Sunday, August 18, 2019 | ePaper

Biogas in Germany: Maintaining momentum

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Benjamin Budde and David Newman :
In Germany, the biogas market has a special history. It began with the building of around 100 farm waste and food waste plants in the early 1990s, with this number increasing steadily over the next 15 years. 2008, however, was when the biogas boom really started: the number of plants nearly doubled within two years, with around 3,000 built on the back of strong incentives from government.
The 2000 Renewable Energy Sources Act provided fixed revenues for plant owners, and revisions of the Act in 2004 and 2009 offered further profitable opportunities. Biogas was therefore given the opportunity to demonstrate its benefits as a producer of constant, reliable, on-demand energy.
There are currently around 9,500 biogas plants in Germany (150 more than in 2017). However, incentives for biogas production are now falling, with the German government increasingly focusing on unsubsidised, market-driven electricity production.
Despite this, innovative products to increase plant flexibility and improve aspects such as fermentation and separation still constitute a huge market. The German biogas market is expected to remain stable in the medium term, and the export market for biogas is expected to grow as energy-recovery rates steadily improve.
Plant owners are reporting that they want and need to invest in new technology, while overseas demand for German biogas technology remains huge. Other countries whose governments support renewable energy production are enlarging the sales areas for German companies providing biogas products and services: Stallkamp generates as much as 35% of total sales from overseas, demonstrating the strength of the biogas export market.
Following the first tranche of funding for biogas in Germany, production of flexible power will be the most sustainable market moving forward, with biomethane production and waste recycling following closely behind. There is also strong growth potential for separation and processing technology for fermentation residues and manure.
Renewable methane - whether produced from waste, manure or synthetic sources - could displace at most 7% of natural gas in Europe at the current demand rate, according to a new study by the International Council on Clean Transport (ICCT).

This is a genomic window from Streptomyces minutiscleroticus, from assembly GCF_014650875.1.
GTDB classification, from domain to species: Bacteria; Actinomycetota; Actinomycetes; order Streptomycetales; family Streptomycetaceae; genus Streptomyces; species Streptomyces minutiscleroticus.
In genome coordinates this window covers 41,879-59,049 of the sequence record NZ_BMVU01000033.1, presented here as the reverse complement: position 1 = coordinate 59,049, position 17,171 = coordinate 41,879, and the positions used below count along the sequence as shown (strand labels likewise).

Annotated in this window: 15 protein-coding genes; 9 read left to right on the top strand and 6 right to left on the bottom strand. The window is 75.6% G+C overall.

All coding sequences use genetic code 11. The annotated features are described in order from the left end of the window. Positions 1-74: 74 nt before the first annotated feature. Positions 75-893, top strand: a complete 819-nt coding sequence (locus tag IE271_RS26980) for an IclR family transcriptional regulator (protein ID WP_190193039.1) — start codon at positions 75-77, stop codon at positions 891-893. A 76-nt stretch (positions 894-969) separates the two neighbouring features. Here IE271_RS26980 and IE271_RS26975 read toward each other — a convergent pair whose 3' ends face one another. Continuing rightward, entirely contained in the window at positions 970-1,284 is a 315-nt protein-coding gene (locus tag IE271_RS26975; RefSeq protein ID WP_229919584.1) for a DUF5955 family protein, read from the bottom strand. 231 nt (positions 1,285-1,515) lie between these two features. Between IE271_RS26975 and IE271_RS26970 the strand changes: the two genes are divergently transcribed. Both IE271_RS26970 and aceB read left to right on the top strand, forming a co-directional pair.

Outside of Germany, recycling waste is the top priority for biogas markets. Whether a biogas plant produces electricity or gas depends on the particular country's energy infrastructure and geographic location.
The European Union's (EU's) proposed Fertilisers Regulation, designed to significantly ease the access of organic and waste-based fertilisers to the Single Market, should help to create a profitable market for digestate in Europe. This will require the biogas industry to invest in producing high-quality materials that have the approval of the farming community, as digestate currently has a low value and little market demand.
The EU Circular Economy Package, meanwhile, will oblige member states to introduce separate biowaste collections or recycle at source by the end of 2023, opening up huge business opportunities for food waste plant operators and the biogas supply chain in Europe in particular.
This will require the biogas industry to ensure clean, uncontaminated collection systems for food waste, as too much food waste is currently heavily contaminated by other waste streams such as plastics, which are a headache for biogas operators.
At the other end of the chain, biomethane upgrading is developing rapidly. Renewable gas for both heat and transport is the current growth sector in many countries: there are now close to 600 biomethane-upgrading facilities worldwide, of which over 500 are in Europe.
There's also increasing interest from countries such as the Netherlands and companies such as Montello in Italy and Afrox in South Africa in utilising carbon dioxide, which constitutes 40% of the biogas generated by the biomethane-upgrading process, for industrial use.
And of course, there is increasing pressure on the German and all other governments to urgently ramp up their emissions reductions following the Intergovernmental Panel on Climate Change's recent report showing that governments have just 12 years to take action to keep global warming to less than 1.5°C by 2100.
With MEPs having backed a net zero emissions target for 2050, member states such as Germany will need to further develop their biogas markets to continue to reduce emissions from waste, energy, and transport.

(Benjamin Budde is the head of sales department at Stallkamp. David Newman is the president of the World Biogas Association).

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